Musings of a police officer on a diagnosis of ME/CFS
Colin Paine is a Detective Chief Superintendent in Thames Valley Police. He is currently working on the Police Spending Review with the NPCC. Here he reflects on his diagnosis of Myalgic Encephalopathy (ME)/Chronic Fatigue Syndrome (CFS).
Police work feels inherently fast paced. It is in the nature of our work that we are often ruled by the tyranny of the immediate. The demands are endless and our resources are finite. It is no surprise that many of us, particularly those in leadership, end up working long hours at a frantic pace. This is a necessity of our environment, but perhaps the time has come to ask whether working this way is sustainable, healthy or always adds as much value as we might think.
I had pause to consider this when I fell ill with ME/CFS. Many in the police service will relate to the sense of feeling ‘tired all the time’, particularly with shift work, high workloads and on call. However, most will not have ME/CFS – which takes this sense of fatigue to an entirely different level. Many of those with ME/CFS are housebound and a significant proportion are unable to work altogether. I experienced this extreme weariness in the first months of illness. I struggled to walk short distances, slept 14 hours a day and then eventually work became impossible. Like an old smartphone, I needed to be recharged several times a day just to keep the most basic functions going.
Giving up the fight
The recovery rate from ME/CFS is dishearteningly low, with just 5% making a full recovery . There is no cure available, and the treatments available have mixed results. To begin with I believed that by sheer force of will and determination I would be able to fight and defeat this dark malevolent fatigue; how wrong I was! I read the research extensively and tried numerous treatments without success. As time passed I began to realise that the metaphor of a fight was just wrong – to suggest it is a battle suggests that those who remain long-term housebound are just not fighting hard enough – which is manifestly unfair. Instead of seeing it as a fight I began to realise that this is a journey; a journey I had not chosen to go on, and indeed a journey I would rather not travel – but one that would provide me with opportunities to learn and develop along the way.
Value added horizontal leadership
After months off work and dozens of visits to the doctor I was eventually diagnosed with ME/CFS. With the kind support of my Assistant Chief Constable I returned to work, initially on reduced hours. I lacked the energy to get into work – so I worked lying down at home. It felt like I was travelling in a canal boat watching my colleagues hurtle along a busy motorway. I was asked to tackle some of the perennial thorny and insoluble issues that had troubled our Force, such as ethical decision making in non-recent child abuse cases and more recently to work with the Home Office on the Police Spending Review. I couldn’t work for eight continuous hours so I worked for an hour or so and then rested before getting back to it again. What I learned was that although I could not manage the normal duties of a Chief Superintendent I was nevertheless able to add real value – but in a completely different way. Normally my diary would be packed and my phone ringing constantly. Instead my condition enabled me to undertake deep work; thinking about some issues at a level that had not previously been done. With colleagues and academics we identified new ways of thinking about traditional problems; new thinking that could save millions and potentially be adopted nationally. In the normal fray of policing, this would never have been possible.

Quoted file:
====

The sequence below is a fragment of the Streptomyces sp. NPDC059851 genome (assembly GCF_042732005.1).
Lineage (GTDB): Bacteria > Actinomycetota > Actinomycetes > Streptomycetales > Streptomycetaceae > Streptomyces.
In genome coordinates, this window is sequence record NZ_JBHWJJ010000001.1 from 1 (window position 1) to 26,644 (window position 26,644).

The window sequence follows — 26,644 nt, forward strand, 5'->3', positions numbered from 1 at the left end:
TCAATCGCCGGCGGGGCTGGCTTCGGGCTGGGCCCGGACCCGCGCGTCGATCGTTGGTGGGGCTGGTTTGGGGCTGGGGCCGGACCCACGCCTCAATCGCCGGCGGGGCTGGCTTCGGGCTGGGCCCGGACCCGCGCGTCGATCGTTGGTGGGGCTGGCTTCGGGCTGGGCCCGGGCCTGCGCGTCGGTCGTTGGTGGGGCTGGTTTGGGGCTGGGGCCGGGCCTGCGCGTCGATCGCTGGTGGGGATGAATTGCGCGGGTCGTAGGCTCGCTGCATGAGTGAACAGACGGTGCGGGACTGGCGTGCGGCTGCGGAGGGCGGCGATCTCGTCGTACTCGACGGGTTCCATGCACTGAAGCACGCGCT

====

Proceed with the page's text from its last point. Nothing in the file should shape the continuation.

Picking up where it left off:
The modern working environment, aided by technology, has blurred the boundaries between work and home life. This blurring depletes us all; taking calls at home, checking emails in the evenings and being contactable when on leave is not healthy. However, my experience of illness is that technology has been an enabler. Being able to work remotely on a laptop and undertake meetings through conference calls has preserved energy that would otherwise have been wasted on commuting. Research shows that those who work remotely are frequently more productive than those office based; this is surely no surprise, as the lack of distractions enhances focus. The Service needs to focus on the benefits of remote working for both productivity and for the wellbeing of our people.
My health has improved significantly over the last 18 months. I am now able to walk significant distances and work full hours; albeit with a number of rest breaks throughout the day. The marginal gains approach, made famous by the British Cycling Team, has been essential in making progress. I have re-examined each element of my life and sought to make small, but meaningful improvements in each area. I have adopted a pacing approach; pacing is striking the balance between activity and rest, doing something for a while then deliberately resting, whether I feel fatigued or not. My wife got us a little dog early on in my illness, which was been a blessing as he needs short walks each day. I have learned the value of good sleep hygiene as Matthew Walker outlines in his excellent book “Why We Sleep”. I have learned to place the utmost value on dietary nutrition and have recognised how convenient processed food further depletes energy reserves. These are all lessons I wish I had learned long before falling ill – lessons the Service is only now waking up to.